Background: It is well documented that a daily oral dose of 0.625 mg of conjugated equine estrogen or 1-2 mg of 17beta-estradiol is needed to prevent postmenopausal bone loss. Recent studies have indicated that a lower dose of estrogen maybe as effective in maintaining bone mass. The purpose of this study was to evaluate the effects of 3 dosages of transdermally administered 17beta-estradiol gel in postmenopausal women stratified by oophorectomy and natural menopause.
Methods: One hundred and twenty postmenopausal women were randomly selected to form 4 groups. Three groups of women were treated with a transdermal administration of estradiol gel at a daily dosage of 1.25, 2.5 and 5.0 g (containing 0.75, 1.5, and 3 mg of 17beta-estradiol/day), respectively. The 4th group of women, receiving estriol 2 mg/day p.o., was studied concurrently as a control. Bone mineral density was measured by quantitative computed tomography of the vertebrae from T12 to L3 at baseline, then at 6-month intervals for 1 year.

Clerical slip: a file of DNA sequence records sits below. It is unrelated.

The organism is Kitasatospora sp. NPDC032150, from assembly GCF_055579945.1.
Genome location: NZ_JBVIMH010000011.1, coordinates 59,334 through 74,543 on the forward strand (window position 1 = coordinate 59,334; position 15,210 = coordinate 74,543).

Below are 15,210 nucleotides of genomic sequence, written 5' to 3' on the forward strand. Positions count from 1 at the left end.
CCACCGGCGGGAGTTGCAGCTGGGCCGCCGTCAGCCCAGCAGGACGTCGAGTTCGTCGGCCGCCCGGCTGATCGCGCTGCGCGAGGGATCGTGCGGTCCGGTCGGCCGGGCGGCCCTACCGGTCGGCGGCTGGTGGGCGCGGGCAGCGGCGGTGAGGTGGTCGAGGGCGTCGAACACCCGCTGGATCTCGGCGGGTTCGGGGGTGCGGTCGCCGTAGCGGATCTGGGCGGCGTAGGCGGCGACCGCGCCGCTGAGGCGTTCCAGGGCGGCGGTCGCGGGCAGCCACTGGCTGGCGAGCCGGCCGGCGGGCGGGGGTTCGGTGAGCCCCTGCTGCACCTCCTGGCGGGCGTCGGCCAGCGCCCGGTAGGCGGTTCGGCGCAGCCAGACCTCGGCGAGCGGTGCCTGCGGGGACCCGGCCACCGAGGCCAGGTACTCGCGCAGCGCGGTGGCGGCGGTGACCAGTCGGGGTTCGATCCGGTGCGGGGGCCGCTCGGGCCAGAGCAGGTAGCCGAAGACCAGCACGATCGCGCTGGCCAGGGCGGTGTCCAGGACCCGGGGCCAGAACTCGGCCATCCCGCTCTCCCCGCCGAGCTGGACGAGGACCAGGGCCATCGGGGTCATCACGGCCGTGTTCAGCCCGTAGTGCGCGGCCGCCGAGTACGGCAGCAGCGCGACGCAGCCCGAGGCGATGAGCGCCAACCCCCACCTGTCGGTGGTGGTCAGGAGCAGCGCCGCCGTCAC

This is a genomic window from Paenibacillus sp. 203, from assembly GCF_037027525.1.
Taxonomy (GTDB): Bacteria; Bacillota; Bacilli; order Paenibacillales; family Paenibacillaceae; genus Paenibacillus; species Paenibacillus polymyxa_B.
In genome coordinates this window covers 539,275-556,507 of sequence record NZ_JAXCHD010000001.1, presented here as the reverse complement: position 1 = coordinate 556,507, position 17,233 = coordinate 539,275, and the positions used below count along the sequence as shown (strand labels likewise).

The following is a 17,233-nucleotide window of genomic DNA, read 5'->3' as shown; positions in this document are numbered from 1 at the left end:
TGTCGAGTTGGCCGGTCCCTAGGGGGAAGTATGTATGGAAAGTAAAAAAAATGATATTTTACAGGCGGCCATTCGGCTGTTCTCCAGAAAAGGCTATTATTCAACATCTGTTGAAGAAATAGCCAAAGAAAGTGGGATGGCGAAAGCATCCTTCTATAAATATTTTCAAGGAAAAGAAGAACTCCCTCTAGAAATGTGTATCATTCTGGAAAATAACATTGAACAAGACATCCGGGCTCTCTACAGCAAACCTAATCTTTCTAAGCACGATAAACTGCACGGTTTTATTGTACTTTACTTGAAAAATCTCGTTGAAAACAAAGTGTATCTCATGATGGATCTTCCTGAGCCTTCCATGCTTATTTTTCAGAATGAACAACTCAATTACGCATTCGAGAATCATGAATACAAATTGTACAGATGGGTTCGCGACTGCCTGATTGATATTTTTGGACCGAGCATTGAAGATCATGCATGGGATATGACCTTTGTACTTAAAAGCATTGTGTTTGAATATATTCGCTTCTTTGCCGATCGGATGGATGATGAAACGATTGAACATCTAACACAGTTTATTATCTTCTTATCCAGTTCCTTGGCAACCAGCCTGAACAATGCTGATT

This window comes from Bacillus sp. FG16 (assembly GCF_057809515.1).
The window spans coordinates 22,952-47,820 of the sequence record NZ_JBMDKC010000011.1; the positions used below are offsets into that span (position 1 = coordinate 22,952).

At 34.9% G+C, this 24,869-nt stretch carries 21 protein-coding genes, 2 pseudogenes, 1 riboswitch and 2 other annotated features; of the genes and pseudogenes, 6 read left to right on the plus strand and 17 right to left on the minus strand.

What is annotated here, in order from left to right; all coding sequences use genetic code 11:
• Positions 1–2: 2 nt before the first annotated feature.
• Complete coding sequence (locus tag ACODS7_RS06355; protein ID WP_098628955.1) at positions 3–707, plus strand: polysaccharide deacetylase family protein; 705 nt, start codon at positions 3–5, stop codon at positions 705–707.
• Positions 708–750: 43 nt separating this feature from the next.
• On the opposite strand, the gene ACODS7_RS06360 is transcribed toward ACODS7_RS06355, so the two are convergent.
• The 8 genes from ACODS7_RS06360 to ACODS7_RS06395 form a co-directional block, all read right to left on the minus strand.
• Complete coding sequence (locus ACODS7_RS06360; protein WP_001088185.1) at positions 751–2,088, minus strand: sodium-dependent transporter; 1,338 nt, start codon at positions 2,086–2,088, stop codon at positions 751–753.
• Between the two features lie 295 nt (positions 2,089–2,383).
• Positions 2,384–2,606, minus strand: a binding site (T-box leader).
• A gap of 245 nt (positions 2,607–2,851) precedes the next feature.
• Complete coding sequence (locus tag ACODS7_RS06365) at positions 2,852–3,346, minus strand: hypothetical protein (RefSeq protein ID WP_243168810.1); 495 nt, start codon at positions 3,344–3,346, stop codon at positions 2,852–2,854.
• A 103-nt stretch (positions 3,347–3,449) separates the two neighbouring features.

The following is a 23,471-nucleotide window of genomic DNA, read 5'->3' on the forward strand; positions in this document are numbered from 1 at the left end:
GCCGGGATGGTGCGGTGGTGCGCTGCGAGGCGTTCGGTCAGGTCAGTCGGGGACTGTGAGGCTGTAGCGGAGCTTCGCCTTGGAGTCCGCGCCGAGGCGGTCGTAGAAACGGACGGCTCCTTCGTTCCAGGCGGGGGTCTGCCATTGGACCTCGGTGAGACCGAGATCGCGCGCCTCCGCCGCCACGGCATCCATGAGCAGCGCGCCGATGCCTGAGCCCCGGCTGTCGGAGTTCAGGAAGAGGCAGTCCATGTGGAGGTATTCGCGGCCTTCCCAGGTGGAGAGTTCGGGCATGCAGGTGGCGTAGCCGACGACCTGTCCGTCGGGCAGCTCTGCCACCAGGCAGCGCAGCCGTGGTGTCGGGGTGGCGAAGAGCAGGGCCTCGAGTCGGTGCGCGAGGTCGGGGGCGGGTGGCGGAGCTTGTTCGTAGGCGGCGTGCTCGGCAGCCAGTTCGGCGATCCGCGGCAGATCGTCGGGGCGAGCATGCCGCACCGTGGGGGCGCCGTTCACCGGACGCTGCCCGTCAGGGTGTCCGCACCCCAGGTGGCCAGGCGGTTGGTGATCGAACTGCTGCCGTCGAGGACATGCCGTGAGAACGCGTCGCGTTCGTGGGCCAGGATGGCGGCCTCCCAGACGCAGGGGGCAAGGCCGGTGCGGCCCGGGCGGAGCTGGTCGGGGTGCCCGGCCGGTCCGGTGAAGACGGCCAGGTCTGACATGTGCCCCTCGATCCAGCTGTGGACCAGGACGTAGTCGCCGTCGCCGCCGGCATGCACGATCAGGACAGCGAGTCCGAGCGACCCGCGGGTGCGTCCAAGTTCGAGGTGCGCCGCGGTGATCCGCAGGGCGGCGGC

Results: Women in all groups receiving 17beta-estradiol gel obtained a significant increase in bone mass, with the exception of the 1.25 g/day group, which showed a minimal increment at the 6-month period, compared with the control group. Comparisons of the increments in bone mass after estrogen therapy for both natural and surgical menopausal subjects found that there was a more prominent response in surgical menopausal women receiving a dosage of 2.5 g/day.
Conclusion: Estradiol gel at the dosage of 1.25 g/day, equivalent to 17beta-estradiol 0.75 mg/day, effectively prevented bone loss in postmenopausal women after a 12-month treatment period. The therapeutic effect of estradiol gel on bone mass was more prominent in the surgical menopausal groups at the dosage of 2.5 g/day. The atrophic ovaries may therefore play a crucial role in the subsequent decades of postmenopausal women.